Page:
A Year-Round Guide to Franklin and Nantahala

Each Tuesday in elementary school, a different minister from a local congregation would come to our auditorium and preach to us. I don’t remember what any of them said. What

Madison County Championship Rodeo

Each Tuesday in elementary school, a different minister from a local congregation would come to our auditorium and preach to us. I don’t remember what any of them said. What

Rosemary and Goat Cheese Strata

Each Tuesday in elementary school, a different minister from a local congregation would come to our auditorium and preach to us. I don’t remember what any of them said. What

Local Churches Offer a Place for Prayer and Reflection

North Carolina Churches Offer a Place for Prayer and Reflection

Each Tuesday in elementary school, a different minister from a local congregation would come to our auditorium and preach to us. I don’t remember what any of them said. What I remember is that we always sang a song that I loved, and that I never heard at my church:

Come-come-come-come, come to the church by the w-i-i-ildwood,
Oh, come to the church in the dale.
No spot is so dear to my ch-i-i-ildhood,
as the little brown church in the dale.

The semi-wailed lyrics and the thrum-thrum come-come cadence were both wonderful. But the best part was the mental image of a little wooden church somewhere in a glade, cozy and contained. Like the song, I was having a childhood, and I went to a little brown church, and I was into all things cozy and contained.

• • •
 

Somewhere in every town, not far from Main Street, a Church Street exists. On that simply named street — our forefathers had no use for the highfalutin; they needed landmarks — are churches.

And every church on every Church Street has an architecture that seems to reflect its denomination. The upstanding, no-nonsense, red-brick, white-door, with a straight-up steeple: Baptist. The quaint, stone-walled, shaded, dark-beamed: Episcopal. The windowless, unassuming, tin-roofed shotgun building: AME. The textured-brick, slate-roofed structure with wings and a real yard and foundation plantings: Presbyterian. The white clapboard, dark-shingled, with a portico: Methodist.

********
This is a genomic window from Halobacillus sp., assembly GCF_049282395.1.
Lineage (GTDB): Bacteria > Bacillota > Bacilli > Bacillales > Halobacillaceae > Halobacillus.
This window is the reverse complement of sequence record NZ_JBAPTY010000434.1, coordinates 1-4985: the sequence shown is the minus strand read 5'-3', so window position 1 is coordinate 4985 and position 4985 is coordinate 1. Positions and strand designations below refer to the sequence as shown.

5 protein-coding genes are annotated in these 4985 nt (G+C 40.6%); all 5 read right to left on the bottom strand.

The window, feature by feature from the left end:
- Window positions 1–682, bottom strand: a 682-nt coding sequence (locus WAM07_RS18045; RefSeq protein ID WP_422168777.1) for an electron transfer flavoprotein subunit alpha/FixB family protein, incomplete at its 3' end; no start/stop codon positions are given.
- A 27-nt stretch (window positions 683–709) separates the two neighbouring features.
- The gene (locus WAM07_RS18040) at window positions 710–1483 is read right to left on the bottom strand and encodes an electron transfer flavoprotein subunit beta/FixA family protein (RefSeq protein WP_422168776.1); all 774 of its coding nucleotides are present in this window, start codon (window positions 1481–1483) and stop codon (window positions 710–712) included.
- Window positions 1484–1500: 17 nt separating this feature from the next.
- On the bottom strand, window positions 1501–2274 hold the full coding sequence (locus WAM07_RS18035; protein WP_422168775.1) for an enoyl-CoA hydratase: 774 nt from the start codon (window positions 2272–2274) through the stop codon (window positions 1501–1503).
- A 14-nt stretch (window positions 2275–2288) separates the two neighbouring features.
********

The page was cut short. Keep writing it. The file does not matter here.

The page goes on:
Or maybe that’s just how it seemed in my childhood.

Beyond Church Street are churches with interesting, more liberated architecture. Contemporary churches, with angled rooflines; sprawling ones, with covered walkways; spacious ones, with light-filled naves. Churches with their own city-block communities — gym, garden, school, and offices. And my personal favorites: the ones with lettered signs advertising church suppers and revivals, but more often, a quote that shows off personality (OUR CHURCH IS LIKE FUDGE. SWEET WITH A FEW NUTS), offers advice (GOD ANSWERS KNEE-MAIL), or makes a threat (CHOOSE THE BREAD OF LIFE OR YOU’RE TOAST).

• • •
 

I was told as a child that churches were never locked, and although this statement can surely no longer be accurate, the then-truism was a comfort. Here was something definite, absolute, proven, whereas quite a bit in religion — at least to a child — isn’t. Should I need to run away, or hide, or be alone, this haven would exist, with no expectations that I perform, or achieve, or even speak aloud. A weekday church visit — for choir practice, say — is still a grand experience, like seeing a teacher in the grocery store: Even when I’m not there, singing, or praying, or daydreaming during a long sermon, the church is still there. Who knew? Still a holy place, but accessible and quiet. Friendly as opposed to solemn. A pal as well as a parish.

Intricate carvings on wooden or marble pulpits and altars, golden organ trumpets, and immense stained-glass masterpieces are fitting in churches. All are worthy offerings of humankind’s skills as a means of glorifying God. But, oh, for those churches that come out of nowhere — on a country road, or inside a shuttered downtown store — with pottery chalices, a quilt as an altar cloth, and woven baskets for the offering. Pull over. Get out of the car. Hum a little come-come-come-come, come to the church in the w-i-i-ildwood, and try the door. After all, hope springs eternal.

This story was published on Oct 26, 2016

Susan Stafford Kelly

Susan Stafford Kelly

Susan Stafford Kelly was raised in Rutherfordton. She attended UNC-Chapel Hill and earned a Master of Fine Arts from Warren Wilson College. She is the author of Carolina Classics, a collection of essays that have appeared in Our State, and five novels: How Close We Come, Even Now, The Last of Something, Now You Know, and By Accident. Susan has three grown children and lives in Greensboro with her husband, Sterling.